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Their desperation was evident in the 20 victim impact statements read into court at Hoyte’s sentencing hearing, some by the victims themselves, others by Crown prosecutor Rose Greenwood on their behalf.
One victim described being referred to Hoyte for a “mystery disease,” which had defied diagnosis by other physicians.
“I went into the hospital filled with hope,” she said, reading her own statement.
“He would be the one to resolve the mystery.”
But Hoyte had other ideas, the woman said.
“Instead of finding a hero I learned the true meaning of a monster … they prey upon your vulnerability,” she said.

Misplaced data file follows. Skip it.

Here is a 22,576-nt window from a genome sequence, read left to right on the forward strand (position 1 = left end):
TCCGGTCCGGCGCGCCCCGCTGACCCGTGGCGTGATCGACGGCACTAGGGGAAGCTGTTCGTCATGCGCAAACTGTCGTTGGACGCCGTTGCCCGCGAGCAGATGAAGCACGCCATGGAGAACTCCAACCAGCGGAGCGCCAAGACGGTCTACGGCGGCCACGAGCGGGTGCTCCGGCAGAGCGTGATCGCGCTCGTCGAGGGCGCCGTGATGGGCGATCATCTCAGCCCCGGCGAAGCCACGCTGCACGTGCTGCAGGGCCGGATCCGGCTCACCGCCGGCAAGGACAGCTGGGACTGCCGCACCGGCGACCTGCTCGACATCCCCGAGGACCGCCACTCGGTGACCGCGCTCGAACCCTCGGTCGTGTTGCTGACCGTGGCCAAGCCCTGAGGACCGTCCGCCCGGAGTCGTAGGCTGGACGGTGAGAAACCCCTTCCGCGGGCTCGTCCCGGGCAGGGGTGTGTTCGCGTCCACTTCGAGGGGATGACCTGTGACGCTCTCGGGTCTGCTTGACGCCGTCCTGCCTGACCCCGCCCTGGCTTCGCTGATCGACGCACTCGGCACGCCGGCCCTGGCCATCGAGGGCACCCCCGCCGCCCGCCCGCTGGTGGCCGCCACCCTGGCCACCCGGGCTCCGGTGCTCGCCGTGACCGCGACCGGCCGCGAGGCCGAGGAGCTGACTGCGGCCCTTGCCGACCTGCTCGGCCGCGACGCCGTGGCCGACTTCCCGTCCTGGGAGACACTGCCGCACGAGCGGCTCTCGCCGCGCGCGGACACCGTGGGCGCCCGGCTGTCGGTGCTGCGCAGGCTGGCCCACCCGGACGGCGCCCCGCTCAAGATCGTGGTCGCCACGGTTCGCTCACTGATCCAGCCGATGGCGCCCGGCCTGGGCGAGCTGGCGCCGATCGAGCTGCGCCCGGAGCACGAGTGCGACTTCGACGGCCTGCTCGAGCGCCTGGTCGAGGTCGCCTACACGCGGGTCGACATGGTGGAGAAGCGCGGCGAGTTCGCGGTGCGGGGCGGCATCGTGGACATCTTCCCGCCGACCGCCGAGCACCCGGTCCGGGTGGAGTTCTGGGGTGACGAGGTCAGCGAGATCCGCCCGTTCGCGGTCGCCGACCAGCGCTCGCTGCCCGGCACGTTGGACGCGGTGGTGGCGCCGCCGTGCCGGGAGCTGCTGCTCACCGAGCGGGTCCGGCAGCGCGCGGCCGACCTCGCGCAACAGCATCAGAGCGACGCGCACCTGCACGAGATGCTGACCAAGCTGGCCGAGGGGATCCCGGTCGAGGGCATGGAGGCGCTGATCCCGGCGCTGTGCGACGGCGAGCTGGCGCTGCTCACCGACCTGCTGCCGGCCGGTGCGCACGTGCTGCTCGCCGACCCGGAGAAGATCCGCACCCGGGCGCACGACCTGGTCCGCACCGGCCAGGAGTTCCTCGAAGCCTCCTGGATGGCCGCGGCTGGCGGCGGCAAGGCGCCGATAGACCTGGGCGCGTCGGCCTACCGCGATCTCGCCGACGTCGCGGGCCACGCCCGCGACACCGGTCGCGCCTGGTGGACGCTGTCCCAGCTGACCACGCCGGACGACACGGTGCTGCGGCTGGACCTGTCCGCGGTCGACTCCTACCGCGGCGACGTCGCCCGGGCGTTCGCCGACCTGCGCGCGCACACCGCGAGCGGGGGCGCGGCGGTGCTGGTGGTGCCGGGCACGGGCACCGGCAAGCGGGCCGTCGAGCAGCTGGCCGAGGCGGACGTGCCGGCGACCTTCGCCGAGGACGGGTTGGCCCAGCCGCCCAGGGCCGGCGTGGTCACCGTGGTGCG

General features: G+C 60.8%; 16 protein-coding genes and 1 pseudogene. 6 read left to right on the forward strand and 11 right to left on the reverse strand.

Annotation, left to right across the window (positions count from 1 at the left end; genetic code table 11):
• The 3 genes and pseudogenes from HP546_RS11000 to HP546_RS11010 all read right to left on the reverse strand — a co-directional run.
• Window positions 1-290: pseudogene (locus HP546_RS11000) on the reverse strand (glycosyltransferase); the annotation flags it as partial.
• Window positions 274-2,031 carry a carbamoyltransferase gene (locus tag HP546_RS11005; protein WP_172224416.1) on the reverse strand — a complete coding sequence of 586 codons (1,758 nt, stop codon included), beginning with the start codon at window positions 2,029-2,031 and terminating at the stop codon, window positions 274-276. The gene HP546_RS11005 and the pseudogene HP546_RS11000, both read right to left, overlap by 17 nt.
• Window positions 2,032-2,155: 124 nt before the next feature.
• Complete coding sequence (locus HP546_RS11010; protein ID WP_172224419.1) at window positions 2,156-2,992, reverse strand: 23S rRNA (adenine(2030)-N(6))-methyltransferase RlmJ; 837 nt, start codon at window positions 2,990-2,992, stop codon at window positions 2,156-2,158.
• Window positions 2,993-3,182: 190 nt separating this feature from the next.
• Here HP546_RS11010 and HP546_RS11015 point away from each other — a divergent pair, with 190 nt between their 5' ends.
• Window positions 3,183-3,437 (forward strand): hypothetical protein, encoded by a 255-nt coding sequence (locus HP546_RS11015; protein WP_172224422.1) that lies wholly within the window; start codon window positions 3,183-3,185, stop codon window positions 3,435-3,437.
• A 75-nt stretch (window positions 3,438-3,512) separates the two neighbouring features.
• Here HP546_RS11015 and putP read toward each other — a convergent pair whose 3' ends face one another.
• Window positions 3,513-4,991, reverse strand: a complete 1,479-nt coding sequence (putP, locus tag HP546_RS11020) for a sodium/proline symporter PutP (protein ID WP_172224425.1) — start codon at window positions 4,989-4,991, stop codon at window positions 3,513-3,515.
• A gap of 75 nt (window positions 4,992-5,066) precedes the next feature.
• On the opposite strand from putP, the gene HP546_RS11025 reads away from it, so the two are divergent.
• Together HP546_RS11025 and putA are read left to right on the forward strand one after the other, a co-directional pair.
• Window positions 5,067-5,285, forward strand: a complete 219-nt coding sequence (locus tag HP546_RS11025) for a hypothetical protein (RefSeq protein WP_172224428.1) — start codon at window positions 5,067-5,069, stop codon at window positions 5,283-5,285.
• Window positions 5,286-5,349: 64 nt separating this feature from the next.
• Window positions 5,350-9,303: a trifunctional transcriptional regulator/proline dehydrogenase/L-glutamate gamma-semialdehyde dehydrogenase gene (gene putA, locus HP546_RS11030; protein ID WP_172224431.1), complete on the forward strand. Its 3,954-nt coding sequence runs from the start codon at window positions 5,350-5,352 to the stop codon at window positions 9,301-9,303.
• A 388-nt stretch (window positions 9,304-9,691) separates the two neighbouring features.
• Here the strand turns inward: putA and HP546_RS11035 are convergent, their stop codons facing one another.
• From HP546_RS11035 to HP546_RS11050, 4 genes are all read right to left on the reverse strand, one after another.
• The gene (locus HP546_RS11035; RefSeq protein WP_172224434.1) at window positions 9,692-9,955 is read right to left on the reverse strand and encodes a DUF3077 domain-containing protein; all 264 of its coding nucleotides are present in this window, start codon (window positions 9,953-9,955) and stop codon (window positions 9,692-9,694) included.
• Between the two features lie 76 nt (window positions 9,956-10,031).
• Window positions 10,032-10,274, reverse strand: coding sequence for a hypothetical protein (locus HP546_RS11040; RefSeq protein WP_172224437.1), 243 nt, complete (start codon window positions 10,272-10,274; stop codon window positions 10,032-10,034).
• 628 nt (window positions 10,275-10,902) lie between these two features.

“Monsters depend on your silence.”
She said his guilty plea to 28 counts of sexual assault dating from the 1980s to his 2013 retirement, deprived her of the catharsis of standing before her tormentor and telling her story in court.
“Today I will not be silenced,” she told Justice Jim Eamon.
I am using (my voice) to defeat a monster.”
Another said she hoped Hoyte would find the answers to months of vertigo and headaches and all he was interested in was fondling her breasts.
“I came to you for help, but you abused me,” she said in her statement.
“You added unnecessary pain and stress to my life. I should’ve went home feeling helped and understood. Instead, I was calling the police,” she said.
“You left me feeling broken.”
Another said she was a young widow with a small child to care for when she was sent to Hoyte for what she later concluded was stress-related headaches and vertigo.